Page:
Skirmisher and artillery fire. (includes occasional long range volley fire) A unit may not move and shoot but may change facing or deploy or dismount and shoot. A unit adjacent to an enemy may not shoot or be shot at but must resolve combat instead. There must be a clear line of fire 1 unit wide between a firing unit's front and its target.
Carbines and Smoothbore Muskets 2
Rifles 3
Sharpshooters 4
Artillery Range 10 If there is a unit immediately behind target reroll misses vs second unit.

Roll 2 dice per unit  
Lose 1 die if disordered.
  • 5, 6 hits a target in the open
  • 6 hits a target in cover
  • +1 to die if arty at range 2
Effect. The first hit on a unit disorders it. If already disordered each additional hit causes the loss of a stand.

Combat. Combat represents close range firefights as well as charges.  All units which are adjacent to an enemy must resolve combat during each combat phase. Units are assumed to react locally to face the enemy etc with the degree of success being shown by the dice.
Combat is resolved between 1 pair of units at a time with the active player deciding the order as he goes. Each active unit fights only once unless eligible to pursue. Defending units fight back as often as they are attacked. Both units roll at the same time and compare scores.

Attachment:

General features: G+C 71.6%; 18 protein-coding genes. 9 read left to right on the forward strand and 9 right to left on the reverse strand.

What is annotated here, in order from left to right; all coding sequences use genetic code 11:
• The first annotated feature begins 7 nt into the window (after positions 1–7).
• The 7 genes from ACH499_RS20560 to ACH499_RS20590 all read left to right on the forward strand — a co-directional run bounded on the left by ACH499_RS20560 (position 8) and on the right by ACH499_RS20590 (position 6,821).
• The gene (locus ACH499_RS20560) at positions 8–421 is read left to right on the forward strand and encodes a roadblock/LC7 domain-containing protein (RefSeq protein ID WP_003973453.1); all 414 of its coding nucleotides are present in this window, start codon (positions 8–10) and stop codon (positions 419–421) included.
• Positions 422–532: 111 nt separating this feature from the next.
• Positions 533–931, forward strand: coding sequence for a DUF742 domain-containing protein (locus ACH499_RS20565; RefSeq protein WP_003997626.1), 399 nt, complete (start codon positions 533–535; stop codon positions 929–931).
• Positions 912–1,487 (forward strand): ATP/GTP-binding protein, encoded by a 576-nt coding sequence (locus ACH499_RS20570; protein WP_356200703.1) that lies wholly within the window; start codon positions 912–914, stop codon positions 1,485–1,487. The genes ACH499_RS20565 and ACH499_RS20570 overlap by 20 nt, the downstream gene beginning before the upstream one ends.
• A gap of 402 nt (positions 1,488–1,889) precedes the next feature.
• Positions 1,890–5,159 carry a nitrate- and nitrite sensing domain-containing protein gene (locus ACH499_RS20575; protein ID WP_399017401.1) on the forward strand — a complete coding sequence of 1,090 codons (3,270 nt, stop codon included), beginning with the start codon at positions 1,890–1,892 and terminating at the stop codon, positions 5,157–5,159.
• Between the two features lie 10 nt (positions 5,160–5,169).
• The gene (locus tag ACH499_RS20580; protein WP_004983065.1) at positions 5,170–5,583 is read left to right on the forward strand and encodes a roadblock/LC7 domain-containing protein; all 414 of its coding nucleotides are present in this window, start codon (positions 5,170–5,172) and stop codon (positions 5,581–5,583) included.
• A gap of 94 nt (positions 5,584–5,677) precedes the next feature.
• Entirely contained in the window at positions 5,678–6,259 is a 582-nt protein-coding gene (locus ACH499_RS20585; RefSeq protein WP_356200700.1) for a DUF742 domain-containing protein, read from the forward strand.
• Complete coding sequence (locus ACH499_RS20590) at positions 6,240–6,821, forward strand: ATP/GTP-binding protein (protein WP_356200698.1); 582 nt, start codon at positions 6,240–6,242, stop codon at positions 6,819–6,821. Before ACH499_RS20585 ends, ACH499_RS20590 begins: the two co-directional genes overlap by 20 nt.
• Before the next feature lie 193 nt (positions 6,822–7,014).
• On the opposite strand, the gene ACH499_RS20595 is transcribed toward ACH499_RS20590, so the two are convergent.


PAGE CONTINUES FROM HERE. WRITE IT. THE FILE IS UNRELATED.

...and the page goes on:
Roll 3 dice per unit
Lose 1 die if disordered
  •  6 hits troops defending fortifications
  • 5,6 hits targets defending cover or a steep hill or obstacle
  • 4,5,6 hits other targets

If a Brigadier or General is attached to a unit in combat roll 1 die 4,5,6 = inflict 1 hit if attacking or cancel 1 hit if defending. 1= killed or wounded. If a General or Brigadier is ever alone and adjacent to an enemy unit both sides immediately roll 1 die. If the officer rolls equal or greater than the enemy he moves away up to a full move other wise he is captured. The enemy unit may continue its move if able to.

Result. The first hit on a unit disorders it. If already disordered each additional hit causes the loss of 1 stand. If neither side is destroyed and one side took more hits then it must retreat in disorder. If it is a tie the attacker must recoil a full move if mounted cavalry. If both sides would be destroyed then the units are each left in disorder with 1 stand  but the result is based on the total number of hits.

Pursuit. If mounted cavalry attacked this turn and the enemy was destroyed or forced to retreat then they advance onto the defeated unit's position and may attack another adjacent enemy.  If infantry attacked this turn and won they must advance onto the area that they attacked.

Army Morale. Each side is given a morale level, usually equal to between 1/2 or less of its original number of units plus the value of any objectives held. This is reduced by 1 for each unit or commander lost and by the assigned values of objectives taken or achieved by the enemy.